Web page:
3. That the Governance Committee be delegated by Council to overview the management of the Consultancy and provide recommendations to Council as required.
4. Time table for consultancy appointment
6 July 2016 Advertise for Management Consultant
12 July 2016 closing date for expressions of Interests
14 July 2016 Special Council Meeting Appointment of Consultant
15 July 2016 Consultant to meet with Mayor and GM to arrange Mediation processes.
5. Consultancy expressions of interests to provide details of their organisations, experience, knowledge and skills to deliver the Ministerial directions on behalf of Council.
—The consultancy expression of interests must address the Terms of Reference for the Consultancy
— Details of payment schedules to be provided.
— Council reserves the right to not accept the highest or lowest expression of interests to undertake the consultancy.
— Expressions of interests from organisations must provide an ABN number and demonstrate competency to complete the terms of reference for the consultancy.
6. That Council seeks from the Minister an extension of time for Direction 1(a ) for 30 days to 45 days due to the negotiations required to appoint an appropriate consultant and ensure proper governance process are put in place to ensure a successful outcome from those negotiations.
COAD’S MOTION suggests he had tried to consider all angles in coming up with a process that would enable the council he represents to honestly face its electorate and be able to say: “We are doing our best to be, and be seen to be, as open and transparent as possible.”
Coad spoke for his motion along these lines.
He said he had raised the issue of a special meeting at council’s June 22 meeting to deal with the Gutwein directives. Although there were “problematic” issues, he had sensed general agreement for a special meeting.
Next day, June 23, he emailed the GM asking for a special meeting “at her earliest convenience”, and asked for three agenda items: i) an action plan to implement the directives; ii) adoption of the BoI recommendations and its findings; and iii) review of the general manager and the GM’s employment contract. Given that councillors and the GM were aware of the urgency of the matter, date and time were at the discretion of the GM.
The same day, Coad said, the GM told him that, without details, she was unable to provide a report on the third item. He said he had provided those details on the same day, indicating that he was willing to remove that agenda item if the GM did not want it considered.
Items ii) and iii) of his agenda requests were removed, he said, and the GM advised that council was not compelled to adopt any other findings or recommendation of the BoI report [presumably the 48 recommendations that Gutwein ignored in issuing his list of directives].
Coad said he had advised Gutwein that he would work in a “positive and constructive” way to assist with the implementation of his directives and to ensure all councillors received “procedural fairness and natural justice in the process”. He said this should also apply to the GM. “The process also needs to be open and transparent.”
The mayor said that, because he would not be supporting the management recommendations on the agenda, he would “place before council an alternative motion and process” (see above).
Coad referred to the management recommendation, which he said, failed to recognise the root cause of the dysfunction of Council or set out a process to deal with those matters.
The mayor’s motion, falling on the deaf ears of Heart of the Huon members, didn’t have a chance, only Mackintosh and Smith supporting his attempt to enable the council to keep faith with the valley public.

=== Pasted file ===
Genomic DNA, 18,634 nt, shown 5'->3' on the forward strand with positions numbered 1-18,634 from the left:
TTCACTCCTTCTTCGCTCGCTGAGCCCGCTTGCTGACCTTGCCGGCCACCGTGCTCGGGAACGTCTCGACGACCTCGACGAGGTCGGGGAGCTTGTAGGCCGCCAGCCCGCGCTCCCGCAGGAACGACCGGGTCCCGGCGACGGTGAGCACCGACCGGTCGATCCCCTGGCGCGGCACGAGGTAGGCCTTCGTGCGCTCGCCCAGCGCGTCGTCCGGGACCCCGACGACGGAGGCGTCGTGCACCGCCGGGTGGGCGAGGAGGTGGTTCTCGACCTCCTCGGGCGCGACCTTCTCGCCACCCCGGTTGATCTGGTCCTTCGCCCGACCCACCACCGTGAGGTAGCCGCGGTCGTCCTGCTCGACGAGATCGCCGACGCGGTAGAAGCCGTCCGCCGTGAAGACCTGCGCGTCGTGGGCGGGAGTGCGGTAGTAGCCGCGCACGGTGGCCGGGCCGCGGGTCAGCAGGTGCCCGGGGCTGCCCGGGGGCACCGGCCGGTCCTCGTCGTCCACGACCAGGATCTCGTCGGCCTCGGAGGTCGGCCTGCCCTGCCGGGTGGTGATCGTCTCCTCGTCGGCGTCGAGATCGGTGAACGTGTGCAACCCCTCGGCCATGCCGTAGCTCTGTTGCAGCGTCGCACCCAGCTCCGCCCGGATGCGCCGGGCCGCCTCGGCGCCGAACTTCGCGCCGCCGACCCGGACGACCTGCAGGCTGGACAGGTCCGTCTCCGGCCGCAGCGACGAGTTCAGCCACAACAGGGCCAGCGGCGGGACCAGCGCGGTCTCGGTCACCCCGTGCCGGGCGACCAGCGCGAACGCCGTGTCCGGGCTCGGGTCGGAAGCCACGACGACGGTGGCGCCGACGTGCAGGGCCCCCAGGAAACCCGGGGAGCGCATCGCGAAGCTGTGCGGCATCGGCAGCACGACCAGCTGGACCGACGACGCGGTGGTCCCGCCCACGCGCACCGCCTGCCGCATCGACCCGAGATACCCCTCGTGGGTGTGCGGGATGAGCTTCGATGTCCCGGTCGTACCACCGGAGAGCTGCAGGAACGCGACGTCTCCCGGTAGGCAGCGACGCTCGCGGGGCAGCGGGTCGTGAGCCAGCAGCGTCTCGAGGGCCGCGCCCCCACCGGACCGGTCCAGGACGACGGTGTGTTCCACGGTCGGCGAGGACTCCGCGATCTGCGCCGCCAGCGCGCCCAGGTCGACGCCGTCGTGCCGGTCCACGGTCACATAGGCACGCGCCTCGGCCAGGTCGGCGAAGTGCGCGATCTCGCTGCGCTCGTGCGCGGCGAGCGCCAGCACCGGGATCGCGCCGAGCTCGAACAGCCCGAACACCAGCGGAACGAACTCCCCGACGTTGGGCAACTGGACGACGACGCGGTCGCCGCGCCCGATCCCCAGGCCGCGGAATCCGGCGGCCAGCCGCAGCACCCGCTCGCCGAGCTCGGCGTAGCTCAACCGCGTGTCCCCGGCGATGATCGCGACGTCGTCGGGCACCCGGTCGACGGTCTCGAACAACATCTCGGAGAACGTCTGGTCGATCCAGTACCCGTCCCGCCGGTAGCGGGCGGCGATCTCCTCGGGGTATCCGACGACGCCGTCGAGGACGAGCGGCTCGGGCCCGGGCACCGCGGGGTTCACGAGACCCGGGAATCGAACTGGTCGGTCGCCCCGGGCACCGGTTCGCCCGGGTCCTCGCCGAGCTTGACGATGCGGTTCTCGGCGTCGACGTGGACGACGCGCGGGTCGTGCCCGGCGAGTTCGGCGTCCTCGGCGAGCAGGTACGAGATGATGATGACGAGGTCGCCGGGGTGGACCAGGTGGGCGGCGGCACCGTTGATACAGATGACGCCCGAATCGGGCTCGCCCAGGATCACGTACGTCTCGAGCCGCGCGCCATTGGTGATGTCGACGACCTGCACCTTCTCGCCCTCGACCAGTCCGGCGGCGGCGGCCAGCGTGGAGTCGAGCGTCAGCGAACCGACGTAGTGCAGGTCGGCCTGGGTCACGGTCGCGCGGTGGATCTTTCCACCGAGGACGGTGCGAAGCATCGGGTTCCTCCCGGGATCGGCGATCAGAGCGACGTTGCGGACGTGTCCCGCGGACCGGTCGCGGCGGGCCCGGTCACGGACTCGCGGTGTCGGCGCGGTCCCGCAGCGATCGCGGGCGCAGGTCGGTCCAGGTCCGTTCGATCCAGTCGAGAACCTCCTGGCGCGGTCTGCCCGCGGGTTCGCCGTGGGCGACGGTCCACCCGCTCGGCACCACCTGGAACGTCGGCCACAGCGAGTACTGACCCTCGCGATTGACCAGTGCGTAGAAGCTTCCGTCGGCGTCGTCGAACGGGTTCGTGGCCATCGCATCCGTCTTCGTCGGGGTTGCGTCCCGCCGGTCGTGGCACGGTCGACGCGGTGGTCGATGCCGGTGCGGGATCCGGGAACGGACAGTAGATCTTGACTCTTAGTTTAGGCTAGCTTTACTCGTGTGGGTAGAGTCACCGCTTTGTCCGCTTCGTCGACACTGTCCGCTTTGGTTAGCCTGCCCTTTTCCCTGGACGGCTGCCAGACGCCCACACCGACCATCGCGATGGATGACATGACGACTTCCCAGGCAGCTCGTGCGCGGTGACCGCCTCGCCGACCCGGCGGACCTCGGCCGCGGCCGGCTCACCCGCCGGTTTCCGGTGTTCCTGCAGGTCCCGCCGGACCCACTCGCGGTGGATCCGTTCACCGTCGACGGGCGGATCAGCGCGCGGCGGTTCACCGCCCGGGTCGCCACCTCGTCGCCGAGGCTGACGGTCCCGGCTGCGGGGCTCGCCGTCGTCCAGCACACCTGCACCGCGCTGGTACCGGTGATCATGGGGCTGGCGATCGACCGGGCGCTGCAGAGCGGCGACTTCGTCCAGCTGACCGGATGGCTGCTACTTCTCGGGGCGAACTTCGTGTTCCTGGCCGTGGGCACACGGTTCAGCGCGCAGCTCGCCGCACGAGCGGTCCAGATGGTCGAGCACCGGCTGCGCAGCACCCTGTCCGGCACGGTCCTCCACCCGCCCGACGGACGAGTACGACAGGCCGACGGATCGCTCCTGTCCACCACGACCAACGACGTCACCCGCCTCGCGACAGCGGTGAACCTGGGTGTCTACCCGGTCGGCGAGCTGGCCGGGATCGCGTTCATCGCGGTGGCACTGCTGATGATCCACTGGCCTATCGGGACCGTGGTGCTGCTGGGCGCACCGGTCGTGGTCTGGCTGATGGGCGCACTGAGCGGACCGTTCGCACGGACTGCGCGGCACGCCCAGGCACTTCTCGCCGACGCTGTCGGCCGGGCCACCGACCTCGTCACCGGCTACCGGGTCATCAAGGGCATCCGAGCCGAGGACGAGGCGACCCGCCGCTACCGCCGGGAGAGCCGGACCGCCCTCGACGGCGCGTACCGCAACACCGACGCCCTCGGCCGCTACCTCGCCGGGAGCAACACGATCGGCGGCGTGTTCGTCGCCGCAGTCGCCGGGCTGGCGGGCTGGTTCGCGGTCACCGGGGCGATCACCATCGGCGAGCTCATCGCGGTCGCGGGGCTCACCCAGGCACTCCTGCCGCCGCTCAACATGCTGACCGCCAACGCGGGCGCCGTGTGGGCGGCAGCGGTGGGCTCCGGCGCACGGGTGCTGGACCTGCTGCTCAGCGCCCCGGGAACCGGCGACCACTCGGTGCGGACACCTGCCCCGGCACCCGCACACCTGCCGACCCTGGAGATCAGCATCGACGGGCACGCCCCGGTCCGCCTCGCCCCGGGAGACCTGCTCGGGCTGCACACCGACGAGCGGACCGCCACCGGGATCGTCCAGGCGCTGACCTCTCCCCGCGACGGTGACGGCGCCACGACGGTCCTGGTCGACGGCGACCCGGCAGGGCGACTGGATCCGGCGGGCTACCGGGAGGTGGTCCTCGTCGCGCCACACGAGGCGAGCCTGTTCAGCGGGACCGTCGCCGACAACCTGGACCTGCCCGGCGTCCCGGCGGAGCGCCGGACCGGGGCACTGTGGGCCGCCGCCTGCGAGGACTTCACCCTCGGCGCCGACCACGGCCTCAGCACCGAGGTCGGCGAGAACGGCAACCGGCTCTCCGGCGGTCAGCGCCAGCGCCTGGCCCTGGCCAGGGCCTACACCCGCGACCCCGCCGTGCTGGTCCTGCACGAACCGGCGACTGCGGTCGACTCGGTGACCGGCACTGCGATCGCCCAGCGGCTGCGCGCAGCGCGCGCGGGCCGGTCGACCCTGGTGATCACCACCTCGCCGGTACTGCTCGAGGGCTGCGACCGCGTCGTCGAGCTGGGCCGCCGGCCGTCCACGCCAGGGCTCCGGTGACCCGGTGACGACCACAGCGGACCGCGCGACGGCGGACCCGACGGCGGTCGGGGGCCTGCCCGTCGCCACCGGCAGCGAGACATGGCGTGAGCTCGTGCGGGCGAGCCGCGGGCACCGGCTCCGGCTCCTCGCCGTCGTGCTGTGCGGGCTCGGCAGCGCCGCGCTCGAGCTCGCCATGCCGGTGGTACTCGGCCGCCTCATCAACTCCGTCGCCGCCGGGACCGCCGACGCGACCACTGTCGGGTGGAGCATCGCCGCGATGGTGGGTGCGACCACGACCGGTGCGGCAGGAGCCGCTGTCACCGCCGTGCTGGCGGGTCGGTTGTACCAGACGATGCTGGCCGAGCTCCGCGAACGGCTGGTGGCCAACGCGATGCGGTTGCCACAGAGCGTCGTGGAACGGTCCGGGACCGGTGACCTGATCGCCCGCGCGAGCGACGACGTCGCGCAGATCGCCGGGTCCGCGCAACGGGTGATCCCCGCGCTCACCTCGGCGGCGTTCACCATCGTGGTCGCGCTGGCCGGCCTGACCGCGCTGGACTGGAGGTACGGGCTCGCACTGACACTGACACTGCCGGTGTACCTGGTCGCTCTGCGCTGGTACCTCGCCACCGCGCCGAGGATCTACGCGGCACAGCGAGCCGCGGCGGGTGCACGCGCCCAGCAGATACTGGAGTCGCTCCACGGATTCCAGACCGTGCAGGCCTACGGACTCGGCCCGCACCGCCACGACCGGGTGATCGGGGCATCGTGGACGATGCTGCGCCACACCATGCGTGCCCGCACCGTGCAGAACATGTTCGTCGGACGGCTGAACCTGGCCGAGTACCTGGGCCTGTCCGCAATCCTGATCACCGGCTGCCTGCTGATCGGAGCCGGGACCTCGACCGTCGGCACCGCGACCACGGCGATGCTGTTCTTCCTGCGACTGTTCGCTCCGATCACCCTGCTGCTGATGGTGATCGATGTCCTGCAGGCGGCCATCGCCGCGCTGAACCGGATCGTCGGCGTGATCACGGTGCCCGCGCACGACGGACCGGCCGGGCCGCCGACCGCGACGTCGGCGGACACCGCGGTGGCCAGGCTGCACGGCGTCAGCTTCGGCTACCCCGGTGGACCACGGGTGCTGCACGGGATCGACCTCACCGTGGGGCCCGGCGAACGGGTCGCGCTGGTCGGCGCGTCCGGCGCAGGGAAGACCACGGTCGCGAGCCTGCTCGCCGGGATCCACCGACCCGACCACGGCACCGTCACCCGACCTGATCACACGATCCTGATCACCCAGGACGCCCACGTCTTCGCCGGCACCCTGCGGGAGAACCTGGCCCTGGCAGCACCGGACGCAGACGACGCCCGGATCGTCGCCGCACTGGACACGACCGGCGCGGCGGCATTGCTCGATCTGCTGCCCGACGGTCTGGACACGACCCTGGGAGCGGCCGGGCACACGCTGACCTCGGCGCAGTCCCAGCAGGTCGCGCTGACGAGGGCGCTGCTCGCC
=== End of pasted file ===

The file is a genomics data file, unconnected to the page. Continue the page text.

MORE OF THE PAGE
FOR THE mayor to move his motion, he had to vacate his seat as chairman. So he swopped seats with Deputy Mayor Paul. When the mayor ended his comments in support of his motion, Paul invited him to retract a statement he had made. The mayor asked which statement. The one you made, said his deputy. It went on a bit, but Paul didn’t seem able to recall exactly what statement the mayor had made that he was inviting him to retract. And the mayor didn’t seem to think he had said anything out of place. Eventually Paul gave up, so the mayor didn’t have to think further about retracting whatever it was he had said that had offended the ears of the deputy mayor. (I think what it was that had irked Paul was an observation by the mayor that it was perfectly understandable that council management would protect its own position.) The “retract” invitation was a rare lighter moment in a miserable evening watching council successfully enhancing its growing reputation as a secret society.
THE MANAGEMENT recommendation that was passed soon afterwards (with Coad, Mackintosh and Smith voting against) was an amended version of the recommendation that appeared in the meeting documents made available to the public. Consequently, the public were not able to see the amended version. It had been amended as a consequence of Director of Local Government (DLG) Phillip Hoysted having arrived at council’s Huonville offices that afternoon armed with the names of mediators that he offered for council to consider.
The amended management recommendation read (inter alia):
15.024/16A* AMENDED RECOMMENDATION
That: a) The report on the Ministerial Directions dated 15 June 2015 arising from a Board of Inquiry . . . be received and noted; b) Having considered the Ministerial Directions . . . the following timetable and process is adopted:
1 In furtherance of Ministerial Direction 1(a) Council consider, in closed council, appointment of a suitably qualified person to conduct formal mediation and conflict resolution. The criteria for selection of an appropriate person is that the person must have a combination of the following:- — Experience in mediation and conflict resolution in a workplace setting; — Formal qualifications in mediation, conciliation or arbitration; — Experience in local government or a demonstrated understanding of the Local Government Act 1993; — Experience in a corporate environment in mediation and conflict resolution